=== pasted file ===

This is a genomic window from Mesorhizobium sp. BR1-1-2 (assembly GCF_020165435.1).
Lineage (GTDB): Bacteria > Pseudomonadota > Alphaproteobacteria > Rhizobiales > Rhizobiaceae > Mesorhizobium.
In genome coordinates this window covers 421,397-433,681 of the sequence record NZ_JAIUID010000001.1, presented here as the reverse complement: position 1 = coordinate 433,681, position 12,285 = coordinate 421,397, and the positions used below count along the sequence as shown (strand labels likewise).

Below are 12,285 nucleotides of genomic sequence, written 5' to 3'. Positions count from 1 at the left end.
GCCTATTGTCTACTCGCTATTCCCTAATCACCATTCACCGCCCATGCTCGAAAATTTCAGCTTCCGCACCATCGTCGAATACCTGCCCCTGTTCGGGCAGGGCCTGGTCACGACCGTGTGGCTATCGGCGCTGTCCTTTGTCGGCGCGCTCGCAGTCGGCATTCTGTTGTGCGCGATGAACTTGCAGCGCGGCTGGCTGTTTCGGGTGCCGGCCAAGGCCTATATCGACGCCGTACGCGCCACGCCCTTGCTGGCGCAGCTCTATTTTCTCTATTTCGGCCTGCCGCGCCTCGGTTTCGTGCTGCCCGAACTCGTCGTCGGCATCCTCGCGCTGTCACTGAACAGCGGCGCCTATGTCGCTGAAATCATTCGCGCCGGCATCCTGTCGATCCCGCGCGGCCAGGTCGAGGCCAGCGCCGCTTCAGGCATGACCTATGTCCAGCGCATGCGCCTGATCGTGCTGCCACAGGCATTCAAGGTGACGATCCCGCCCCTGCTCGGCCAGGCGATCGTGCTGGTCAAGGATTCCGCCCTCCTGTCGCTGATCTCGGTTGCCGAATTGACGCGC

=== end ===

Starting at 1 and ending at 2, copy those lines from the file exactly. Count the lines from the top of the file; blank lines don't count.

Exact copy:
This is a genomic window from Mesorhizobium sp. BR1-1-2 (assembly GCF_020165435.1).
Lineage (GTDB): Bacteria > Pseudomonadota > Alphaproteobacteria > Rhizobiales > Rhizobiaceae > Mesorhizobium.